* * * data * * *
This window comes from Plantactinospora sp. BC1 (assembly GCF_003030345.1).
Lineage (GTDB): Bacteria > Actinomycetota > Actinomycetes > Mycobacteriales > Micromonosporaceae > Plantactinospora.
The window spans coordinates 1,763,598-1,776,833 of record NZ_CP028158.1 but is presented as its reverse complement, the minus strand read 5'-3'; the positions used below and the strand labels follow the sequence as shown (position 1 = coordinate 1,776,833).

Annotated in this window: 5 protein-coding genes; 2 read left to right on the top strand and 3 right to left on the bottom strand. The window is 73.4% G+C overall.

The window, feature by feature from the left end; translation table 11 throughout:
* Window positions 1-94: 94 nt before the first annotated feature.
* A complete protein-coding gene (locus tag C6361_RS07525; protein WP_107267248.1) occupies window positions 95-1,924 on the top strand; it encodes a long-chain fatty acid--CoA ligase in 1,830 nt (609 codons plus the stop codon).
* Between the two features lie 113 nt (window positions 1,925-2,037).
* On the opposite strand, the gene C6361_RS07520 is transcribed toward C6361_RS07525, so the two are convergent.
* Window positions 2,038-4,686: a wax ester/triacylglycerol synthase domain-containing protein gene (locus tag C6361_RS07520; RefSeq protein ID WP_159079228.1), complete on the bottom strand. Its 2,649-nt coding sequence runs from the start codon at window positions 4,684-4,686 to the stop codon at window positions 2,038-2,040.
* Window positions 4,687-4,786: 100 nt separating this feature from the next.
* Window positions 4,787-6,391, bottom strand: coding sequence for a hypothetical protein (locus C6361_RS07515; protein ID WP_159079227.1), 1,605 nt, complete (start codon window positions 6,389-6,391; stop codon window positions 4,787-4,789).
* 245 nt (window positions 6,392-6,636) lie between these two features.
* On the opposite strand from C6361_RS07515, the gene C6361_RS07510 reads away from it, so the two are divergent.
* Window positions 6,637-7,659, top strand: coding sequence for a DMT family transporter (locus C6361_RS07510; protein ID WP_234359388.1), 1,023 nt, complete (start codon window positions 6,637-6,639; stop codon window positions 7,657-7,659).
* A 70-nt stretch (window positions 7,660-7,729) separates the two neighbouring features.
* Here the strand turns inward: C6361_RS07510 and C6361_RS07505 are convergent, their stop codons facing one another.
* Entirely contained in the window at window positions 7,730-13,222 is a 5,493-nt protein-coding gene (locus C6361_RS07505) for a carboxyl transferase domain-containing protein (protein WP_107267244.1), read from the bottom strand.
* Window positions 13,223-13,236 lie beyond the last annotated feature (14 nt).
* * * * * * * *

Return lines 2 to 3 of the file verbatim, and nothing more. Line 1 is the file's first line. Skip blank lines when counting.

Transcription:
Lineage (GTDB): Bacteria > Actinomycetota > Actinomycetes > Mycobacteriales > Micromonosporaceae > Plantactinospora.
The window spans coordinates 1,763,598-1,776,833 of record NZ_CP028158.1 but is presented as its reverse complement, the minus strand read 5'-3'; the positions used below and the strand labels follow the sequence as shown (position 1 = coordinate 1,776,833).